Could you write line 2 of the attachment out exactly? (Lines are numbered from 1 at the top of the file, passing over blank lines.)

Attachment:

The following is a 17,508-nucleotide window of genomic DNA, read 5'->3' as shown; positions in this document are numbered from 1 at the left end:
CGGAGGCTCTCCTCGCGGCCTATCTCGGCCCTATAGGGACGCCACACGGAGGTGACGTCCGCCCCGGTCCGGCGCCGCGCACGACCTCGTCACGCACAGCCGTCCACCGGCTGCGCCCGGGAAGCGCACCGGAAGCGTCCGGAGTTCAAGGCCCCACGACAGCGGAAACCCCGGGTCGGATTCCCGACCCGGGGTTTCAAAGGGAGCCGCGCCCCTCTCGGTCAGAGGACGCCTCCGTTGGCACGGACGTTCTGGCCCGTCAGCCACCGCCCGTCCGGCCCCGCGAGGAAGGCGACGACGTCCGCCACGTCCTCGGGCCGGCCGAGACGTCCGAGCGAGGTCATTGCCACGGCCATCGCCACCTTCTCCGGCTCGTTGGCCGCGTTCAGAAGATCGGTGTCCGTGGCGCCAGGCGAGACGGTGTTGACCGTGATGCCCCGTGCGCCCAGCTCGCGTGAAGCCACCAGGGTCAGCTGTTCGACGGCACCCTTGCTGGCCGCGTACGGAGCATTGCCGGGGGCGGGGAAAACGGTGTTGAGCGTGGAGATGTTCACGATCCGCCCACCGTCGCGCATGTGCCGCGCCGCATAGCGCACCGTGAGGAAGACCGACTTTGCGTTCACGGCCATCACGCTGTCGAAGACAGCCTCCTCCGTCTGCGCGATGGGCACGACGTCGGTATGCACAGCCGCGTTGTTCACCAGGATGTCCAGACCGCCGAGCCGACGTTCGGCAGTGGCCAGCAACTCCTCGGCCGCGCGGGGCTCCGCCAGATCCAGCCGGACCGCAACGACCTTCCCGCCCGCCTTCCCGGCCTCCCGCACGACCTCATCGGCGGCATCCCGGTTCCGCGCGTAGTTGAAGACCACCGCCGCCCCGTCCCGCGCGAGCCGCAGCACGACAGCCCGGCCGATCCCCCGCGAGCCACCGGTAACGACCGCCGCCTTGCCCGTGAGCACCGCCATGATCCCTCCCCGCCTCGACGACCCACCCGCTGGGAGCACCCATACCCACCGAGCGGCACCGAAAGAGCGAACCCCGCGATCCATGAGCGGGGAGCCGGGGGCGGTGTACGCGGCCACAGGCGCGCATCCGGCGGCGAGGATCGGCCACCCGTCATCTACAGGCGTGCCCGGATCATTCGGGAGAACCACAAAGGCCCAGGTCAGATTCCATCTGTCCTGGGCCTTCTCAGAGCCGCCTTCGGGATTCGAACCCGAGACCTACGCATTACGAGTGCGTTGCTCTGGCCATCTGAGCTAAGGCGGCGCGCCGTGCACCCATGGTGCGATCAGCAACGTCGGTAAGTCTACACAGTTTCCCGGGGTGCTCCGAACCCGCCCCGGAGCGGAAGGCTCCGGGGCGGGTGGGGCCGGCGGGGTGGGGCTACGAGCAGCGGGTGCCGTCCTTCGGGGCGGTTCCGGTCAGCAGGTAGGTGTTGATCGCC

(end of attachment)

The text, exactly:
CGGAGGCTCTCCTCGCGGCCTATCTCGGCCCTATAGGGACGCCACACGGAGGTGACGTCCGCCCCGGTCCGGCGCCGCGCACGACCTCGTCACGCACAGCCGTCCACCGGCTGCGCCCGGGAAGCGCACCGGAAGCGTCCGGAGTTCAAGGCCCCACGACAGCGGAAACCCCGGGTCGGATTCCCGACCCGGGGTTTCAAAGGGAGCCGCGCCCCTCTCGGTCAGAGGACGCCTCCGTTGGCACGGACGTTCTGGCCCGTCAGCCACCGCCCGTCCGGCCCCGCGAGGAAGGCGACGACGTCCGCCACGTCCTCGGGCCGGCCGAGACGTCCGAGCGAGGTCATTGCCACGGCCATCGCCACCTTCTCCGGCTCGTTGGCCGCGTTCAGAAGATCGGTGTCCGTGGCGCCAGGCGAGACGGTGTTGACCGTGATGCCCCGTGCGCCCAGCTCGCGTGAAGCCACCAGGGTCAGCTGTTCGACGGCACCCTTGCTGGCCGCGTACGGAGCATTGCCGGGGGCGGGGAAAACGGTGTTGAGCGTGGAGATGTTCACGATCCGCCCACCGTCGCGCATGTGCCGCGCCGCATAGCGCACCGTGAGGAAGACCGACTTTGCGTTCACGGCCATCACGCTGTCGAAGACAGCCTCCTCCGTCTGCGCGATGGGCACGACGTCGGTATGCACAGCCGCGTTGTTCACCAGGATGTCCAGACCGCCGAGCCGACGTTCGGCAGTGGCCAGCAACTCCTCGGCCGCGCGGGGCTCCGCCAGATCCAGCCGGACCGCAACGACCTTCCCGCCCGCCTTCCCGGCCTCCCGCACGACCTCATCGGCGGCATCCCGGTTCCGCGCGTAGTTGAAGACCACCGCCGCCCCGTCCCGCGCGAGCCGCAGCACGACAGCCCGGCCGATCCCCCGCGAGCCACCGGTAACGACCGCCGCCTTGCCCGTGAGCACCGCCATGATCCCTCCCCGCCTCGACGACCCACCCGCTGGGAGCACCCATACCCACCGAGCGGCACCGAAAGAGCGAACCCCGCGATCCATGAGCGGGGAGCCGGGGGCGGTGTACGCGGCCACAGGCGCGCATCCGGCGGCGAGGATCGGCCACCCGTCATCTACAGGCGTGCCCGGATCATTCGGGAGAACCACAAAGGCCCAGGTCAGATTCCATCTGTCCTGGGCCTTCTCAGAGCCGCCTTCGGGATTCGAACCCGAGACCTACGCATTACGAGTGCGTTGCTCTGGCCATCTGAGCTAAGGCGGCGCGCCGTGCACCCATGGTGCGATCAGCAACGTCGGTAAGTCTACACAGTTTCCCGGGGTGCTCCGAACCCGCCCCGGAGCGGAAGGCTCCGGGGCGGGTGGGGCCGGCGGGGTGGGGCTACGAGCAGCGGGTGCCGTCCTTCGGGGCGGTTCCGGTCAGCAGGTAGGTGTTGATCGCC